Old canning jars are popular among collectors for their lovely colors, interesting shapes and the nostalgic memories they evoke. Many of us remember our mother, grandmother or favorite aunt displaying a hand-picked bouquet of wildflowers in a pretty blue-green quart jar. Once a common, inexpensive, household item, some old canning jars now come with a healthy price tag. With plenty of reproductions and just plain fakes on the market, collectors must pay attention to the details to get the best picks. Look for jars embossed with the Atlas name in raised lettering.
Frequently Asked Questions -- Fruit Jars. Summary: Assorted answers to questions frequently asked about fruit jars and related items. Last-update: October 5, Fruit Jar FAQ c. I make no claims or guarantees that the information contained in this document is the definitive truth.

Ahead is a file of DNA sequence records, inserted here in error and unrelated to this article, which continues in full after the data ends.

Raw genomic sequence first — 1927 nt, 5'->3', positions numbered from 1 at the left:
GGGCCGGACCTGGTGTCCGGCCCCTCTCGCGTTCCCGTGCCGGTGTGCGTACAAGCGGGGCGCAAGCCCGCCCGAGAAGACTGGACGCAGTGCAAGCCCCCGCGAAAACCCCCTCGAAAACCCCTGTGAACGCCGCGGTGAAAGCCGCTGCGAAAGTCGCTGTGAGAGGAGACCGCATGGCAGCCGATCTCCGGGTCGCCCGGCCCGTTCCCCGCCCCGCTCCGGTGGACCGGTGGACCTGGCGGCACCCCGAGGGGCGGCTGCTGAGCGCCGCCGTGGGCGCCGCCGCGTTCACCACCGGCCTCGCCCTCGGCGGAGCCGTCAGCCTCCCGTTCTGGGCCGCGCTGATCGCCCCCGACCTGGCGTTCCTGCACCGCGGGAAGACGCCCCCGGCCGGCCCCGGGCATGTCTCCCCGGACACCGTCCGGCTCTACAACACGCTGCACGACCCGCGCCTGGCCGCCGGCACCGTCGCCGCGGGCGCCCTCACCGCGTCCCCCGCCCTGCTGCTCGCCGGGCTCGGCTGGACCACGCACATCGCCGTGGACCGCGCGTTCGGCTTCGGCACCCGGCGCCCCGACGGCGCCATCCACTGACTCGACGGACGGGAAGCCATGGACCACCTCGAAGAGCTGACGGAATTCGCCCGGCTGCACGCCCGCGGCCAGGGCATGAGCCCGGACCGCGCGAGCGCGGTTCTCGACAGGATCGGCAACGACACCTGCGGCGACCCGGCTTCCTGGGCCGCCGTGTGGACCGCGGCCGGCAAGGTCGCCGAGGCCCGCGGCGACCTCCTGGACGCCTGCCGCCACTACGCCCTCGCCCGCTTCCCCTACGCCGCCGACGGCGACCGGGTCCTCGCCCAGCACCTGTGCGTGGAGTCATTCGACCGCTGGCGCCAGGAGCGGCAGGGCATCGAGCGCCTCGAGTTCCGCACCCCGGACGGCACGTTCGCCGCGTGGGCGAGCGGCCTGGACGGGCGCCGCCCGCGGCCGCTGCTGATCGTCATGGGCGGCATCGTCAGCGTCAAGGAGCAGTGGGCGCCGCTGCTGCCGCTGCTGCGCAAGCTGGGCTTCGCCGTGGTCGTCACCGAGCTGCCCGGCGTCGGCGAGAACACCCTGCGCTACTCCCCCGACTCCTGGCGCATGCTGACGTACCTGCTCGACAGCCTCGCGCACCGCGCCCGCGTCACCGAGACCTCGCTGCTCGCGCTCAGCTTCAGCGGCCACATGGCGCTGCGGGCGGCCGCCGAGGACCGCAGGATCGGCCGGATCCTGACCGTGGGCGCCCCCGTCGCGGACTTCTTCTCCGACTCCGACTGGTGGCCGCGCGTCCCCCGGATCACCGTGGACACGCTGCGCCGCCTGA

Many people use them around their homes to hold kitchen utensils, as decorative elements on counters and windowsills, and even as soap dispensers for a description on how to make your own check out slide number three in this CountryLiving. Also referred to as a Mason jar, Ball jar, or just plain "canning jar," the modern fruit jar is one of the evolutionary results of mankind's millennia-long search for ways of preserving food for transport or for periods of want. The earliest jars, sealed with a flat lid and wax, were messy and often unreliable. The first major improvement in design came in when John Mason of New York City patented a machine for the manufacture of threaded lids. A rubber ring, instead of wax, provided the seal.
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